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Friday, 18 September 1987
Page: 362


Mr BLUNT(3.33) —I am very pleased to be able to speak, if only briefly, on the Privacy Bill 1986 and the Privacy (Consequential Amendments) Bill 1986, which are important Bills. To date we have heard the ramblings of the Prime Minister (Mr Hawke) and many Government members about certain academic aspects of the Privacy Bill. I will draw the attention of this House to what it really means and what we are really talking about. This legislation fits hand in glove with the Government's proposal to photograph and number every man, woman and child in Australia. This legislation is meant to reassure some people in the Australian community that, when they are numbered and photographed and their photograph is digitised and stored away on the Big Brother computer, everything will be fine because only selected public servants will have access to it.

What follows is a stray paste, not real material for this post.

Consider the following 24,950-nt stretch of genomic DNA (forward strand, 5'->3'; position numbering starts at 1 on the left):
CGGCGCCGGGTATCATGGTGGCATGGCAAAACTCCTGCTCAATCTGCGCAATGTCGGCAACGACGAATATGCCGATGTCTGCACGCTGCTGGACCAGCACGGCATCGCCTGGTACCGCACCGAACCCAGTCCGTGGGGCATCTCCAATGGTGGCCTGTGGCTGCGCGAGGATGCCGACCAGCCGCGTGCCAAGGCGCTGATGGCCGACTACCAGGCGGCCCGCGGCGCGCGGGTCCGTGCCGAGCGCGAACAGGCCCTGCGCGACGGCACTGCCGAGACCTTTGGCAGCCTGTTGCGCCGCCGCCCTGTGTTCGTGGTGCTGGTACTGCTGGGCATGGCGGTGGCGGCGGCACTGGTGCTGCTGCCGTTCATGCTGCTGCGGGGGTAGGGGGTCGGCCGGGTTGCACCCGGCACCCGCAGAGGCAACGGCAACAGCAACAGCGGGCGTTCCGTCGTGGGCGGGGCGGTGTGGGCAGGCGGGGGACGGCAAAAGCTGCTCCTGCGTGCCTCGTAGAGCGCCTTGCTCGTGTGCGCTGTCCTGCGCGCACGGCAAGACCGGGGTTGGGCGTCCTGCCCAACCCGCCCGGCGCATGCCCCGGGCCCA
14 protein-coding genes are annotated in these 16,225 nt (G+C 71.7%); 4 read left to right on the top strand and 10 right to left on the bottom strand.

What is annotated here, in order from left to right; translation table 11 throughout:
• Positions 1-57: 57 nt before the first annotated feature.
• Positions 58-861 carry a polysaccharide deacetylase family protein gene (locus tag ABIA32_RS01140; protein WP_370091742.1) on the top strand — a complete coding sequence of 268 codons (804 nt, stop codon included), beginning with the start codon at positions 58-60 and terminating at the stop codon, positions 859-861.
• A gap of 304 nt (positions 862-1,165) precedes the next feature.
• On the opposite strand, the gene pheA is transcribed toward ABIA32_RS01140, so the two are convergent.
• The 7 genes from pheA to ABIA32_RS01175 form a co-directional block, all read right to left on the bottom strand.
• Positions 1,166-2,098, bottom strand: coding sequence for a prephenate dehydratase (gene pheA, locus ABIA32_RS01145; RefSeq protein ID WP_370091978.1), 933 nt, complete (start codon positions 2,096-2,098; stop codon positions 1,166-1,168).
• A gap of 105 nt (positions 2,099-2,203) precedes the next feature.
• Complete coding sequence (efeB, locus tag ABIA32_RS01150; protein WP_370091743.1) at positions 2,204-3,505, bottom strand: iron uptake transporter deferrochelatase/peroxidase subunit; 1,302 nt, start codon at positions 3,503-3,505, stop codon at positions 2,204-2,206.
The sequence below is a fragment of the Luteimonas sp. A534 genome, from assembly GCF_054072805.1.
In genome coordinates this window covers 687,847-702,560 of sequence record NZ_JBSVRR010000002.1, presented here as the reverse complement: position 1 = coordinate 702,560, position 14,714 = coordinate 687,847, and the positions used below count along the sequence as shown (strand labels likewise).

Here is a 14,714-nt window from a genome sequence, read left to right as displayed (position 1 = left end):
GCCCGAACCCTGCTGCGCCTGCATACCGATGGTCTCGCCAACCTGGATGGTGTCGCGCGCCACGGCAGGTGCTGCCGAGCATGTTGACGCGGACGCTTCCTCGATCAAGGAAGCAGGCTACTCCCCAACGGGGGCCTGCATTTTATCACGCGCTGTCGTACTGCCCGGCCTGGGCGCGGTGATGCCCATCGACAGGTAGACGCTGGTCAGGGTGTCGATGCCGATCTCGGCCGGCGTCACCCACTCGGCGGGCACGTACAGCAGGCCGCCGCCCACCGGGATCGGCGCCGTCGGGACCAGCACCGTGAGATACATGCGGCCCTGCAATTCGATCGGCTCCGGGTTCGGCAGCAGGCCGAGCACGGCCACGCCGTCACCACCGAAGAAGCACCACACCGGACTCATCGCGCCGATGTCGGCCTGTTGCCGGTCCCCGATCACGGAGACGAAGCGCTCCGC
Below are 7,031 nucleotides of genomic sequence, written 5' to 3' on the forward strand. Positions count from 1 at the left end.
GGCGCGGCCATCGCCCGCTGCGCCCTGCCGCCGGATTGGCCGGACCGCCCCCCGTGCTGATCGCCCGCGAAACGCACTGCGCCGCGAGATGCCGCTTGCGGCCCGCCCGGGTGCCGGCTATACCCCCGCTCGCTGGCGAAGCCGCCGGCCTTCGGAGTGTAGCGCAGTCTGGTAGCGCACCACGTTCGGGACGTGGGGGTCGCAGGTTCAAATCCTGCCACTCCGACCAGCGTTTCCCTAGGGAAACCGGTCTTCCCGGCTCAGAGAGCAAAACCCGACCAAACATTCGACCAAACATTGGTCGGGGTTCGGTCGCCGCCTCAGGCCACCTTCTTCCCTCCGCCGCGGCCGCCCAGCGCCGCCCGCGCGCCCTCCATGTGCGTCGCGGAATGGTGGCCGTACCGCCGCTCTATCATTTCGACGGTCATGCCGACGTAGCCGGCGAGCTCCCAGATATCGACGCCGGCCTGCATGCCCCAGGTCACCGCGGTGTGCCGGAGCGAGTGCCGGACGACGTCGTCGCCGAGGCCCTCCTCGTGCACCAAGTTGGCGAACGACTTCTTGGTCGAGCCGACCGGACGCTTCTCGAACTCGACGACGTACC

That may be true. It may be true that we will have to have a certain security clearance or grading to go into the file, we may have to have an access number, such as No. 234567-that may in fact be the Prime Minister's number or even the number of the Minister for Defence Science and Personnel (Mrs Kelly), who is at the table-and we may leave a tail indicating that we have accessed that information. But the Government has not said that once we have accessed that information and we have it on hard copy-it is not longer on electronic disc but on hard copy; that is, it is printed out on a piece of paper-there is absolutely no restriction on our taking it to the nearest photocopier, putting it on that photocopier, selecting six, 10 or 150 copies and distributing those copies anywhere we like. I would be interested to hear the Minister's comments at the conclusion of this debate as to how the Government intends to control access to photocopiers by people who have access to the data file because I think it is a very important consideration. It is all very well to talk about whether we can get into the information in the first place but how do we control what people do with it once they have it?